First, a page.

I was particularly intersted in these two, which I had never seen before and was eager to sample.

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In the US, to be called ‘milk chocolate’, the chocolate must contain a minimum of 10% cacao solids.(Cacao solids are the ground paste made from pure cocoa beans.) In the European Union, the legal minimum hovers between 25-30%, although some companies get around it by calling their tablets ‘family chocolate’ or ‘dairy bar’, which is somewhat misleading since people often grab the bars thinking they’re getting milk chocolate when they’re getting something else.

So I’ve taken it upon me to re-name these higher-percentage bars of milk chocolate as ‘dark’ milk chocolate. Both bars shown contain about 35% cacao solids.

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The first bar, the darker and thinner of the two, is Santander milk chocolate, made from Columbian beans. I found the chocolate to be a bit peanutty and malty. It was sharp and acidic but left little lingering aftertaste. It had a nice snap when sliced and had a faint butterscotch finish. I would imagine this would be good for chopping and substituting the pieces for chocolate chips in your favorite recipe for Chocolate Chip Cookies. I’m going to use mine to make a batch of Dark Milk Chocolate Ice Cream.

The lighter of the two is Caro milk chocolate. This was far ‘milkier’ tasting with a very creamy taste and texture. It looks a bit whipped and its flavor was somewhat elusive and candy-like. I have to admit that this one left a rather funny taste behind and I wasn’t eager to eat more. Still, it was interesting to taste the two side-by-side.

I’m going to do the David Lebovitz Let-Them-Sit-In-My-Apartment-And-See-
Which-One-Is-Left-By-The-End-Of-The-Week
Test®.

Wish me luck.


The Best Paris Guidebook

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Paris is reported to be the most popular tourist destination in the world. Each year people come from all over the world for their vacations. I’m sure they spend months and months making arrangements, searching the internet looking for a charming, affordable hotel, scouring web site for decent airfares, and searching my blog for places to eat.

So after all that, what do most people depend on to get around this most fabulous of all cities? The free maps from Galleries Lafayette that the hotels give out. Not that there’s anything wrong with those maps.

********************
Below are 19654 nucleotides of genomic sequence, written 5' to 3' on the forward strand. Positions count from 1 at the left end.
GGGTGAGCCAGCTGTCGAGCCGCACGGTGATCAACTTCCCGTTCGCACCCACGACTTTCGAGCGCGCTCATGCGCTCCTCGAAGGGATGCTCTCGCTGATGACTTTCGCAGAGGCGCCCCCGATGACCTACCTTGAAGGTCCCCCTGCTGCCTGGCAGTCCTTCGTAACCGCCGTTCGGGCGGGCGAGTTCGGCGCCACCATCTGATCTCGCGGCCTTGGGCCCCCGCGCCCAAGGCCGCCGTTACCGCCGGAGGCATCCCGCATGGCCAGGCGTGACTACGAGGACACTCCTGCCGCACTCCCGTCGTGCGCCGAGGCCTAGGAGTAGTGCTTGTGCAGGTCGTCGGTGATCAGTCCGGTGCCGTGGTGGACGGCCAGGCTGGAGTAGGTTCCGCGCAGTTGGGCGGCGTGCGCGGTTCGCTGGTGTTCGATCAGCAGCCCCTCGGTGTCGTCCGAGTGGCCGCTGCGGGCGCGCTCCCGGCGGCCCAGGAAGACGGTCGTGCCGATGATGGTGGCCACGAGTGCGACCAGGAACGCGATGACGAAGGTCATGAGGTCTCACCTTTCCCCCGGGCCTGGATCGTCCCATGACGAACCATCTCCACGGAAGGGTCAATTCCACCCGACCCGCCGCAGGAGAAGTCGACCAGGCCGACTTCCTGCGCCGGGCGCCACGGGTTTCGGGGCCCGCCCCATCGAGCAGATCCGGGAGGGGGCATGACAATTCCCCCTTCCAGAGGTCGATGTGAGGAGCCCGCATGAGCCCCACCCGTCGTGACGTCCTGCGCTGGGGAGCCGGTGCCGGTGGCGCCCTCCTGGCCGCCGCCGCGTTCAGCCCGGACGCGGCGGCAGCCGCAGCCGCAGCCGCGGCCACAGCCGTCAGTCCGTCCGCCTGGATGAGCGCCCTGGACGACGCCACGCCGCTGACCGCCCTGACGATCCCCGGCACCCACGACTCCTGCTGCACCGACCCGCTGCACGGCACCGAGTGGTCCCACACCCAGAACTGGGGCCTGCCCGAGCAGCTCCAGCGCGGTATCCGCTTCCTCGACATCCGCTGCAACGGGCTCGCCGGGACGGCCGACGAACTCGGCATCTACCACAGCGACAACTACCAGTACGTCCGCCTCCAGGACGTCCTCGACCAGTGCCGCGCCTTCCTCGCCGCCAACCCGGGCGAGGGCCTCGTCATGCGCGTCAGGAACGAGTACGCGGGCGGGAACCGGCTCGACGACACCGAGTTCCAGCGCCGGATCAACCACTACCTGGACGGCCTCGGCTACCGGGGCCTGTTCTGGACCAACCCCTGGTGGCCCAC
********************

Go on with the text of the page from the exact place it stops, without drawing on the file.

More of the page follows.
Ok, yes there is.

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Let’s face it, Paris hasn’t changed much in the past 100 or so years or more, and it ain’t gonna be changing much in our lifetime either. So next time you come, on your very first day, stop by a Presse, or newstand, and buy one of these booklets. They cost about 5 to 7 euros, and are available in various sizes and formats. Few Parisians leave the house without this handy little booklet in their handbag or man-purse. It easily slips inside a coat pocket as well.

Mine lists all the outdoor markets in the city by day and location, addresses for all the attractions in Paris, the location of gas stations and taxi stands, where all the big department stores are, schools and universities (ok, you probably don’t need those), and a complete overview and map of the extensive métro system. And the last kicker: you can use it each and every time you come back to Paris. No need to buy a new one.

Related posts and links:

Paris Dining and Travel Guides

My Paris

Two Delicious Dining Guides to Paris

The Pastry Shops of Paris

French Menu Translation, Made Easy

Do You Own This Machine?

Do you have a Chef’s Choice Waffle Cone Express machine?

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If so, I have an exciting proposition for you.
Contact me.

Strawberry Frozen Yogurt Recipe

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At the markets during the spring and summer here in Paris, there are piles and mounds of strawberries. The sweet, fruity scent pervades the air as you get closer to the stands. I always come home with a kilo (2 pounds), which costs about 3 euros (about $3.50) and I eat as many as I can during their season. Some people swoon for the pale gariguette berries, which are slender and pointed, although I’ve tried them several times and don’t find them much better than the everyday Chandler variety that’s normally available.

While at the market this week, being such a good customer, I got a deal on a large flat of strawberries so after much jam-making, I decided to take my ice cream maker out for a spin and whip up a batch of Strawberry Frozen Yogurt.

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Unlike the stuff at the mall, real frozen yogurt is made from plain, whole-milk yogurt, fresh fruits, and some sweetener. Although some people like to drain their yogurt first for a richer end-result, I prefer the lighter style of frozen yogurt. You can use Greek-style yogurt, which is three times richer than whole milk yogurt. Slicing the berries and tossing them in sugar makes the strawberries bright red in color and can make ho-hum berries quite delicious.